When the ratings came in, it was clear they’d made the right choice: Ratings were the highest in years and there was a 20% bump in the key demographic. Go Seth!
But another demographic was unhappy. Not just unhappy, but angry. A close friend sent me a blistering New Yorker column by Amy Davidson referring to MacFarlane’s “ugly, sexist, racist Oscars.”
Whoa! Did she see the same Oscars I did? Because the presentation I saw was a veritable paean to women. Women were showcased in a way I can’t recall men having been. What’s more, gay men were showcased too and it’s long been de rigeur in Hollywood to pretend there really aren’t queers in Tinsel Town. Admit it — seeing the Gay Men’s Chorus of Los Angeles on the Oscar stage was pretty fabulous.
Yes, I’m still beating this dead horse. But that’s because I find it fascinating. I may get myself in trouble here, but I am firmly in the group of people feminists would hate — the group that thinks feminism has done more harm to women than pretty much anything else around right now. Feminism has been truly degrading to women and put them in positions they never should have been in. I don’t say this because I hate women, quite the contrary. I was raised on old fashioned principles of respect for women. I’m only saying this so you know where I’m coming from.
On The Wrap this past Friday, I mentioned that I didn’t find MacFarlane sexist at all and found his satirical pointing out of women’s degradation kind of refreshing, even it if was crass, and even if I would have found a more classy way to do so if I had chosen to address it. Still, why is it sexist to draw attention to the degradation of women who feel they must take their clothes off to get any attention? How is that feminism working out for ya?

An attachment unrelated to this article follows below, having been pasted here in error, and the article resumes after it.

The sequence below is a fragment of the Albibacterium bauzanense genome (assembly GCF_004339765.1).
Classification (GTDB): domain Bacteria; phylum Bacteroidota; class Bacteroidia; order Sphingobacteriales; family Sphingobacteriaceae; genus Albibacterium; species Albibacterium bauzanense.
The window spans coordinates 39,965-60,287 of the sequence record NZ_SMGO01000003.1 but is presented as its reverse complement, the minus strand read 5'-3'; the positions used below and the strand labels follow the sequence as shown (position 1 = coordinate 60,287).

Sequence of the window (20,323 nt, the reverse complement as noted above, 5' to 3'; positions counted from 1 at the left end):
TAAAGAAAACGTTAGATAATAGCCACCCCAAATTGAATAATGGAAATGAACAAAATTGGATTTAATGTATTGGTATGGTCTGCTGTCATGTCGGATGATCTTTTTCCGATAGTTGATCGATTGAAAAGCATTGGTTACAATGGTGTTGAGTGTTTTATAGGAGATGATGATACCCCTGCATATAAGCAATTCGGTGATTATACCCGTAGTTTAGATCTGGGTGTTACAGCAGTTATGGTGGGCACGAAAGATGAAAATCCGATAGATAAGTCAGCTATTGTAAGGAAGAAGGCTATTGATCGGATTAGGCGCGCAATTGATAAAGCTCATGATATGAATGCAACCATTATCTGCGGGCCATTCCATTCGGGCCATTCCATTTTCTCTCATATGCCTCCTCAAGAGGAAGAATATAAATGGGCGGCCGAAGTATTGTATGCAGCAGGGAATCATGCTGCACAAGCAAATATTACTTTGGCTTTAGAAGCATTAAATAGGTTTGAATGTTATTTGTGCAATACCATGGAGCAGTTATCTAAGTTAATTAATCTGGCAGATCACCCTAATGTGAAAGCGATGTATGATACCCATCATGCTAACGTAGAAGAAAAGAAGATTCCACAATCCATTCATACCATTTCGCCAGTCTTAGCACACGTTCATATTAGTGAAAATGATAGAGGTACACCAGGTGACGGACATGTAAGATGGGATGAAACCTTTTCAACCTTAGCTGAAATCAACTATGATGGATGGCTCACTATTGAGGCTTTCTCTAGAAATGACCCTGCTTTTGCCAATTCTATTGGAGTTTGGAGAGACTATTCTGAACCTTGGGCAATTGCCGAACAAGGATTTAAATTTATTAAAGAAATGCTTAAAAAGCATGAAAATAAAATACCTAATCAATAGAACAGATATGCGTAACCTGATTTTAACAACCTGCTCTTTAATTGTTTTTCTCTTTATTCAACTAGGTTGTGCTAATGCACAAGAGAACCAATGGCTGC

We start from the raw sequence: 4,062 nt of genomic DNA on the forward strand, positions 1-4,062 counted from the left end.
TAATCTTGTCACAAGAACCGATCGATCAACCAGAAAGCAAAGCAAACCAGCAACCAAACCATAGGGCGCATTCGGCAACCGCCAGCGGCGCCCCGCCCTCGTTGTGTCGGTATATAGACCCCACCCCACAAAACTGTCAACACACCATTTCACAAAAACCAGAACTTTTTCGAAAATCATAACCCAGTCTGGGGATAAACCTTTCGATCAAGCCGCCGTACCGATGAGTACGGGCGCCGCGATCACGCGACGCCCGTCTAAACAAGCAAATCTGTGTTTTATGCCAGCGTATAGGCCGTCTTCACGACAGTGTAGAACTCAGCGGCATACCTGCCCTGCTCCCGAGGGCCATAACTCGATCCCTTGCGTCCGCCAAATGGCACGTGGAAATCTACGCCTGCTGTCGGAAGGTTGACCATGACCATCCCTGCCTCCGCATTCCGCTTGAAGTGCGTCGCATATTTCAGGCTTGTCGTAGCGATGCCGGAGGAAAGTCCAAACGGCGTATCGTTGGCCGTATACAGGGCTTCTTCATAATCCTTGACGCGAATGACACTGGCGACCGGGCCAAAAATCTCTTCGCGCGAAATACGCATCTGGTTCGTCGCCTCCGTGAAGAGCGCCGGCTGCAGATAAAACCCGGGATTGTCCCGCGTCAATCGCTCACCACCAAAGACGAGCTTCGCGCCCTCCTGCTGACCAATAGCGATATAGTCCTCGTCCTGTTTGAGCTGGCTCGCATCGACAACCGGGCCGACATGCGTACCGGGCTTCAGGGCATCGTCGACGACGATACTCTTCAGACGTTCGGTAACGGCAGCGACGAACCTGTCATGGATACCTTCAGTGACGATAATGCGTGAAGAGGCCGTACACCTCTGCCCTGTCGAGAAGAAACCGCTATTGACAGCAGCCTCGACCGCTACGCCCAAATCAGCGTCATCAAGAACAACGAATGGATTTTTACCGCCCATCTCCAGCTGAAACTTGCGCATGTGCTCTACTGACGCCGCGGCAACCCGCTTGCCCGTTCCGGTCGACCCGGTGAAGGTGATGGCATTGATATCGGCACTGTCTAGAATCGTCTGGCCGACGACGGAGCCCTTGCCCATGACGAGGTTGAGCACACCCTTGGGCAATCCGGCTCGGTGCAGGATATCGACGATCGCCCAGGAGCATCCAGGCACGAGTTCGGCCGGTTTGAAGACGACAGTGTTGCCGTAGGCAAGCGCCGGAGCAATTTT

And though I don’t agree at all with the position Victoria Brownworth takes in this article as a feminist, I am glad that at least one feminist in this world did not see MacFarlane, someone who seems like he should be hailed as a champion of modern “equality”, as sexist.
And I find it interesting that the feminists other than Victoria have, for the most part, been brutal to someone who by all accounts is an ally. What’s wrong with them? Here, let Victoria make my point:
The awards were slated as a tribute to music in the movies, which led to a series of song-and-dance routines to open, including a satirical parody sung by MacFarlane called, “I Saw Your Boobs.”
The song referenced what many Oscar-winning actresses are forced to do for the movies: show their breasts, regardless of the circumstances of their roles. Among the actresses mentioned were Jodie Foster in The Accused and Hilary Swank in Boys Don’t Cry, two films in which the characters are brutally raped.
Even though the women shown during the song were in on the joke (their reaction shots were obviously pre-recorded) this song became the focal point of the day-after attacks on MacFarlane. Missing, we thought, the entire point of the song: that in Hollywood, women — even when playing victims of violent crime — are reduced to the sum of their body parts, not the sum of their movie parts. But a man singing about “boobs” just had to be bad and sexist and wrong. There couldn’t have been a satirical point being made.
Is MacFarlane the villain for calling out the reality or are Hollywood — and American audiences — at fault for demanding physical perfection from female actors while men can look however they want?
Alright, that’s all I have to say. That’s it, I promise. Everything else today will be fun and non-controversial. I can’t wait to see what kind of trouble I get into over this…